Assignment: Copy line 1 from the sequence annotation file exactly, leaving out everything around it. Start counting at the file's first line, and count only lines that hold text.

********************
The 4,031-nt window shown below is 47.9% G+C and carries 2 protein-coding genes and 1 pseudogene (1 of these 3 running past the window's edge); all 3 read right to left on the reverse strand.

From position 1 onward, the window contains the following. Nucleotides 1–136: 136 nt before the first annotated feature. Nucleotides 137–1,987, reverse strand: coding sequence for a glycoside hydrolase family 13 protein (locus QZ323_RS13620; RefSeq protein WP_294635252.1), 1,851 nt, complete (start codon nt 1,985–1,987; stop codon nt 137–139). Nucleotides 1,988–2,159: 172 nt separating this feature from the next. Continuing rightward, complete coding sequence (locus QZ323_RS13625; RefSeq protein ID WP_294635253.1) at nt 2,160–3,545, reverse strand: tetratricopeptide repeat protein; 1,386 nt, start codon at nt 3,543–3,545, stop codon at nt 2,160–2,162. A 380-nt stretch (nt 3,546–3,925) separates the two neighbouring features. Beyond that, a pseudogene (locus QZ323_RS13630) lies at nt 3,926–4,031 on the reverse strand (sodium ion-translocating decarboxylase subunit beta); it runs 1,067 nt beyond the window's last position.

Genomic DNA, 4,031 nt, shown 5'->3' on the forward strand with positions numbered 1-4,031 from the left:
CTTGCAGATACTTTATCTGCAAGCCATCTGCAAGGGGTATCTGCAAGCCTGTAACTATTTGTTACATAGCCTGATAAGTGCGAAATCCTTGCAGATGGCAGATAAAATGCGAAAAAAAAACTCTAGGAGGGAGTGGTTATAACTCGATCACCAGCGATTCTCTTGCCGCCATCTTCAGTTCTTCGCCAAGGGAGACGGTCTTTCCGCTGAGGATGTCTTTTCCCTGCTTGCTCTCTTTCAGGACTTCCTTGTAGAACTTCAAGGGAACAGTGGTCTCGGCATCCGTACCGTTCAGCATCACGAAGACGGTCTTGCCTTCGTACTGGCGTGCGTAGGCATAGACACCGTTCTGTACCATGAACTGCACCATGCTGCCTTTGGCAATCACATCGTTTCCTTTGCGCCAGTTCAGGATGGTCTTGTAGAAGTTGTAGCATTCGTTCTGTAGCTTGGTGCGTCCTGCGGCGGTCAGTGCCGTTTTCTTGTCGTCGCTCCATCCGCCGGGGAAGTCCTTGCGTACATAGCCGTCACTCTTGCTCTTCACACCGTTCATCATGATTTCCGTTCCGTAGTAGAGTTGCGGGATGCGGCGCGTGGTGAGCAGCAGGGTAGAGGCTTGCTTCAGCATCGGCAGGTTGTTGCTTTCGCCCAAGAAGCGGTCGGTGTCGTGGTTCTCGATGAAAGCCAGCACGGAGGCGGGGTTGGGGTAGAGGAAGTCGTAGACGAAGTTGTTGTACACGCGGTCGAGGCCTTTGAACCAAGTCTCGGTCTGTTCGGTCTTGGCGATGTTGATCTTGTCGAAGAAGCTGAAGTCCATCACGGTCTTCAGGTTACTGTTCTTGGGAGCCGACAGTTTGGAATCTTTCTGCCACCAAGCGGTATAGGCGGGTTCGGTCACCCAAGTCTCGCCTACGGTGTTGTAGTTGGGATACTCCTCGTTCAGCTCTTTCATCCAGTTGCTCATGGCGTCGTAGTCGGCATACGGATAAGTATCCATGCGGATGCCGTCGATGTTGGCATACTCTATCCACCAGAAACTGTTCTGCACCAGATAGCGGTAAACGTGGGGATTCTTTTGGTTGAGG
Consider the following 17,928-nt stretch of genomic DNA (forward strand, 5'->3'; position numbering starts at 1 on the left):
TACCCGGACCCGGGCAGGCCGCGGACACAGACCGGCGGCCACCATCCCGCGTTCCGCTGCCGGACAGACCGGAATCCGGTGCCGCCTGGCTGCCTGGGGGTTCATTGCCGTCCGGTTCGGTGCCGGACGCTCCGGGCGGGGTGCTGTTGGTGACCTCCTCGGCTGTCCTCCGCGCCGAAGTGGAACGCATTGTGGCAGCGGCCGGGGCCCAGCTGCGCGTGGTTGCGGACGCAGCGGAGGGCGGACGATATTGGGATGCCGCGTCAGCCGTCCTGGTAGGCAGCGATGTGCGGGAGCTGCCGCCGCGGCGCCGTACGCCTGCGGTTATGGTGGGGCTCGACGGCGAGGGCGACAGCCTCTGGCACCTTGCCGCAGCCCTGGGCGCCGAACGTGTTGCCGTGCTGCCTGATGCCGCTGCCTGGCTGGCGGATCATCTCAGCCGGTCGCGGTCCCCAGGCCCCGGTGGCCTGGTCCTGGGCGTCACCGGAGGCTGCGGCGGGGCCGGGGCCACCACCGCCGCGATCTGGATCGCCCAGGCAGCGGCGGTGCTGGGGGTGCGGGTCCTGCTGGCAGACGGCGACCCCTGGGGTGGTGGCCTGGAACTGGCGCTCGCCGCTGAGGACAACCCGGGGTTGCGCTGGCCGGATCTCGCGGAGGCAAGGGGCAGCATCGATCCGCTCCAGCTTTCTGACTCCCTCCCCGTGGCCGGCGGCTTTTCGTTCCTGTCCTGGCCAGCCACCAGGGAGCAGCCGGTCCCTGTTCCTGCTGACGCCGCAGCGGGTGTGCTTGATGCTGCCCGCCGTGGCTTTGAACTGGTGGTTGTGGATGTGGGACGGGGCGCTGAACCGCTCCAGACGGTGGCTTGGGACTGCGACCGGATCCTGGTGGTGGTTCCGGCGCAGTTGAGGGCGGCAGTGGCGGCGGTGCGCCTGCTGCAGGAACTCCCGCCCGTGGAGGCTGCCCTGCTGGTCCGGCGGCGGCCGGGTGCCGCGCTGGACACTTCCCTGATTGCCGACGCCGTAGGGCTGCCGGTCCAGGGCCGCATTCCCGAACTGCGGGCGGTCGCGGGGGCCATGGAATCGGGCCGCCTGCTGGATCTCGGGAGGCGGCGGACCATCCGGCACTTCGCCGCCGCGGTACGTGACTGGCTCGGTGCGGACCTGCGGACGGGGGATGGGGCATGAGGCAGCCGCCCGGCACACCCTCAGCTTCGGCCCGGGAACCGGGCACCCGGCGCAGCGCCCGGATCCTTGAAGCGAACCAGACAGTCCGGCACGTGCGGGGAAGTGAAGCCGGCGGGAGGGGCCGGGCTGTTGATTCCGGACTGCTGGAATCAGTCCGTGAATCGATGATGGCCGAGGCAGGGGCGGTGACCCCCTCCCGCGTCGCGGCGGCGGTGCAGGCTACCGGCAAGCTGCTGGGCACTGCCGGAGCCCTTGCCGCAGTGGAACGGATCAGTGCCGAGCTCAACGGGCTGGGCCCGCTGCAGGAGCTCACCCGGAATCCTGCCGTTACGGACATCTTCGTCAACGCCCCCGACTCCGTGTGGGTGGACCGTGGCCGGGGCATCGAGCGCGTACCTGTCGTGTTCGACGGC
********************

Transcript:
The 4,031-nt window shown below is 47.9% G+C and carries 2 protein-coding genes and 1 pseudogene (1 of these 3 running past the window's edge); all 3 read right to left on the reverse strand.